What Is Barolo?
It’s one of the 2 most famous red wines of Italy, and one of the country’s leading stars in terms of quality. It’s a powerful, intensely flavoured red, from the north west, which is revered the world over, and commands very high prices. At its best it is an unforgettable experience and luxury, and some of the small producers craft the most incredible, individual wines possible. However, there are also some very overpriced and overrated Barolos on the market, which are thin, acidic and tannic, so make sure you know the producer or your merchant well in order to avoid disappointment!
Barolo is a wine region in Piemonte, in the north west of Italy, and lies towards the south of the region, close to and drifting up the steep slopes of the Langhe hills, south east of the town of Alba. It is famous for producing some of the most sumptuous, intense ( and often expensive) red wines of Italy, from the Nebbiolo grape, and on the day that the new appellation DOCG ( the highest quality level possible) in 1980, it was one of only 3 to be given this accreditation, the other 2 being Brunello di Montalcino and Vino Nobile di Montepulciano , from Tuscany.
Given its fame, it’s somewhat surprising that the entirety of the Barolo region, is an area just 7 miles in length, and 5 miles at its widest, with soils of clay, marl and limestone. The River Tanaro cuts through it, and tempers the weather, particularly during the hot summers, although increases the fog and mist during the winter.
The region produces 500,000, and almost 90% of this is produced in 5 small communities – Barolo, La Morra, Castiglione Falletto, Monforte d’Alba and Serralunga d’Alba. Within these La Morra produces the most fragrant and aromatic wines, and Serralunga those requiring the longest maturation period.
Barolo is produced entirely from the temperamental but brilliant Nebbiolo grape, which is characterised by its perfumed, intense aromas, classically described as ‘tar and roses’, its richness of fruit, and most of all its high tannins and high acid levels, which makes this a wine for keeping, not early drinking.
Barolo wines must spend a minimum of 18 months in large wooden vats, and a further 20 months in bottle before release, whilst Barolo Riserva, must spend a minimum of just over 5 years of ageing – however, with the longevity of Barolo, wines younger than this, would hardly be drinkable. There is some innovation in the area, with some producers, now maturing the wines in smaller French oak barrels, which will speed up the maturation and softening process.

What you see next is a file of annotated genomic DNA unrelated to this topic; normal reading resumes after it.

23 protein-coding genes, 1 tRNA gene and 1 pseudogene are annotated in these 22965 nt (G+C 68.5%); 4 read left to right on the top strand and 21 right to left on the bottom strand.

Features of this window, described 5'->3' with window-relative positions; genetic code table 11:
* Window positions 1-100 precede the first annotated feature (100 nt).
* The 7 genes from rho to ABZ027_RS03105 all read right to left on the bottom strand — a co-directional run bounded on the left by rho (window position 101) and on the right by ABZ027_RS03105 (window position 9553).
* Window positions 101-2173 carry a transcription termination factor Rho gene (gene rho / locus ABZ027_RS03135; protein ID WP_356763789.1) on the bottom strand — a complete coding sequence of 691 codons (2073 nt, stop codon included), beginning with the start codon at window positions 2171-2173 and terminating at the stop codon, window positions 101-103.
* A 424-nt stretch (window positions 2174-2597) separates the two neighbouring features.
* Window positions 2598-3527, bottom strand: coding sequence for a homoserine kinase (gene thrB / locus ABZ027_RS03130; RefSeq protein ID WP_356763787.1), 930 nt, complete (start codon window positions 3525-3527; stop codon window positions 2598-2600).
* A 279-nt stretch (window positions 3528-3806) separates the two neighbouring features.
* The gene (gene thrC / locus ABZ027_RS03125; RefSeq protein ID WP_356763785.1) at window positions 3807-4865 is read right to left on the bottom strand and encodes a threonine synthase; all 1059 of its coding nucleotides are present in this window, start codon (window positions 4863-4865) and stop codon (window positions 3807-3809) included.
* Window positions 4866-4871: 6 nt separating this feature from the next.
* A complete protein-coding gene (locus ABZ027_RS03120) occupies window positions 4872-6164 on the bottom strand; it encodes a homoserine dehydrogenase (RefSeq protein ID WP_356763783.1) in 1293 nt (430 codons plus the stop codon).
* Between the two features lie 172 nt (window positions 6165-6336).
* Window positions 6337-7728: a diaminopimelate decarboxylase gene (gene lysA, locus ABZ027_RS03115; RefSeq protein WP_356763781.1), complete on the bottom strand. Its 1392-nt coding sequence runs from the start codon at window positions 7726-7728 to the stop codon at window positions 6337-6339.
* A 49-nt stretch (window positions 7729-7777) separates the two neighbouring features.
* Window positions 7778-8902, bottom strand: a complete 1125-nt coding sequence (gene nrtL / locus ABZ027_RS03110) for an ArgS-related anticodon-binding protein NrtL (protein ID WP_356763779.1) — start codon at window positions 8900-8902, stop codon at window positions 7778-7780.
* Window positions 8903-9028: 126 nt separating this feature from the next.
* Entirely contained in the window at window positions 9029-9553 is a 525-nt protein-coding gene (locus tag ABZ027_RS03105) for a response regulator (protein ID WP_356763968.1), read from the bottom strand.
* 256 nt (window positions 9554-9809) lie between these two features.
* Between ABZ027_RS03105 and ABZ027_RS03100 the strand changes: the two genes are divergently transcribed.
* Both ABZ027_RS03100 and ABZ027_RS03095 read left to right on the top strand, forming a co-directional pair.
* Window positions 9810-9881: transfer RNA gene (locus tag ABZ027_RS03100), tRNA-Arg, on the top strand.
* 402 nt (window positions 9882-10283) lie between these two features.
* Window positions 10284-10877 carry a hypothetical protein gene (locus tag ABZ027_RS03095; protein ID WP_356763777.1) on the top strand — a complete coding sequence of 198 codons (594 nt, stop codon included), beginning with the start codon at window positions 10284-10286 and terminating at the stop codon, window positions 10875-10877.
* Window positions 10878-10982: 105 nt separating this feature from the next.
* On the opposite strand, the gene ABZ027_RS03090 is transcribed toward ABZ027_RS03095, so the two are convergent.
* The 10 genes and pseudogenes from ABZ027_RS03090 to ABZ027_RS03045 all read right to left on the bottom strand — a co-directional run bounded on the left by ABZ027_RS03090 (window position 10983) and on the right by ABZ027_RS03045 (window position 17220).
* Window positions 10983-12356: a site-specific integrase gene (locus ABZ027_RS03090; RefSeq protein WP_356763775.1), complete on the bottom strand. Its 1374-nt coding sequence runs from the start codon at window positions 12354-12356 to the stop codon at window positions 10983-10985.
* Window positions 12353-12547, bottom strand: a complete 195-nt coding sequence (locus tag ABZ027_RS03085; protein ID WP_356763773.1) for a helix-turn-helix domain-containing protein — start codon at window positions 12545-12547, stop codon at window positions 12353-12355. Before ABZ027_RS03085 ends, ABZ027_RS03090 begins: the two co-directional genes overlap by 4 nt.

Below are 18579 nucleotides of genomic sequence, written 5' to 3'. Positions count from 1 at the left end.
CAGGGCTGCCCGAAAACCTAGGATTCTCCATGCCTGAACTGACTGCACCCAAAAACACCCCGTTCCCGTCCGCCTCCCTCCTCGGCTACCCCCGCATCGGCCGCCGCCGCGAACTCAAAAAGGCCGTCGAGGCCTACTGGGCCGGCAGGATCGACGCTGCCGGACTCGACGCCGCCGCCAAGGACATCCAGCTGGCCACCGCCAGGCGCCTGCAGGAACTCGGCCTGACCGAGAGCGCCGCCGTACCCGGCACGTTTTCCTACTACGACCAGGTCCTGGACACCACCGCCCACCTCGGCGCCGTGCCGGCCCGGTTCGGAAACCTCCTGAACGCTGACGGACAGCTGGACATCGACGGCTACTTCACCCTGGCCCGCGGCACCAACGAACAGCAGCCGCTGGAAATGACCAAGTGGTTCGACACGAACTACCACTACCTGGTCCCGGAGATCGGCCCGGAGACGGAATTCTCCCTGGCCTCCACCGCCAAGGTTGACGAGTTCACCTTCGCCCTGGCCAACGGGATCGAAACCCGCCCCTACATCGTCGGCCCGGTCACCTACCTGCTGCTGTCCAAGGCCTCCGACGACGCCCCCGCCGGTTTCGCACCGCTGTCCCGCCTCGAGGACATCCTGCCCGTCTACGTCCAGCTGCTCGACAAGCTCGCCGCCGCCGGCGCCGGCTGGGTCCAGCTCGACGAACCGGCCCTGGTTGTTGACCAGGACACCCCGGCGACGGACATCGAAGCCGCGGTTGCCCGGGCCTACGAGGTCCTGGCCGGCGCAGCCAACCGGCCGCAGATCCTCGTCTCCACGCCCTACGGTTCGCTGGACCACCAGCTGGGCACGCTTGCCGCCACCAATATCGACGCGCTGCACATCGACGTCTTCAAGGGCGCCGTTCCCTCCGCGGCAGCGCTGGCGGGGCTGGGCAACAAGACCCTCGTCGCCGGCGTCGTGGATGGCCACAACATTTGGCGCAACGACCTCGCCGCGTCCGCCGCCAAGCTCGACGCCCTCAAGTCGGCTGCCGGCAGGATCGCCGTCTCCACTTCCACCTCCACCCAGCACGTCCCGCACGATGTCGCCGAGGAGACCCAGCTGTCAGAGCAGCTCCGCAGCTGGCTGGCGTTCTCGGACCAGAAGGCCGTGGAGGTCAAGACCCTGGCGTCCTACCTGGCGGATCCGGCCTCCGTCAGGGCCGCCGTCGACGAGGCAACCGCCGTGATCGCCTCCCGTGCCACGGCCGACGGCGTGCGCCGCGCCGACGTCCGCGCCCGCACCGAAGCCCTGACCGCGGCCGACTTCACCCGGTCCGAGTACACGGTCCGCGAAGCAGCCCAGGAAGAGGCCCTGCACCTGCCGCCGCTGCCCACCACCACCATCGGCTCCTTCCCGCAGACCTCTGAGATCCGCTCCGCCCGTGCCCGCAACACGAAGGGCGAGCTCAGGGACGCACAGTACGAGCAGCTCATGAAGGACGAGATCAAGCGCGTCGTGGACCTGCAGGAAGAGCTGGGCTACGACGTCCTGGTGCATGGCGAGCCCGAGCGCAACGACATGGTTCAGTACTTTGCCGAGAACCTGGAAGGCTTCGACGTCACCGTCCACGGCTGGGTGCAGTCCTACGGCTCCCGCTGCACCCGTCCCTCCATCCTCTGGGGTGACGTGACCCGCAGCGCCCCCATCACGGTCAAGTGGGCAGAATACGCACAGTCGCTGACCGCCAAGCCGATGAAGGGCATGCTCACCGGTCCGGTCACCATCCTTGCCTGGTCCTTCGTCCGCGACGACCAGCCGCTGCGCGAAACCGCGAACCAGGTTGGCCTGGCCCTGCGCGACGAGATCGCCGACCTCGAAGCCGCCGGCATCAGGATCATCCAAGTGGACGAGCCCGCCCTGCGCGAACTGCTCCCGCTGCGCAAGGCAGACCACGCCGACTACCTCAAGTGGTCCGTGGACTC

What Should Barolo Taste Like?
Barolo is a unique experience – it is an incredibly powerful wine, yet a very seductive, and beguiling one. The uniqueness of the Nebbiolo grape lends a distinctly perfumed aroma, with violets, roses and ripe mulberry fruit, which are almost deceptive, since the power and tannins kick in on the taste. Rich, multi-layered, slightly gamey, with forest fruits, mushrooms and violets, backed by an acid kick and a powerful structure, these are serious wines, to be appreciated and revered.
However the cheap, dilute, acidic versions which are wending their way onto supermarket shelves are worth avoiding.
Matching Barolo with Food
Barolo needs seriously rich and flavoursome dishes to bring out their mutual best. The tannins and high acidity means that Barolo works well with rich, and often fatty cuts of meat, such as lamb shanks, slow braised pork belly and rich stews. As ever, wines tend to go with the food from their region, so any match with wild mushrooms, or porcini mushrooms, for which Piemonte is famous, is a given.
The area of Alba is also famed for its white truffles, and Barolo is a natural match to dishes, infused, or layered with truffles, although this is the luxurious touch.
Also perfect with a slab of top quality cheddar, parmigiano, or similar hard cheese.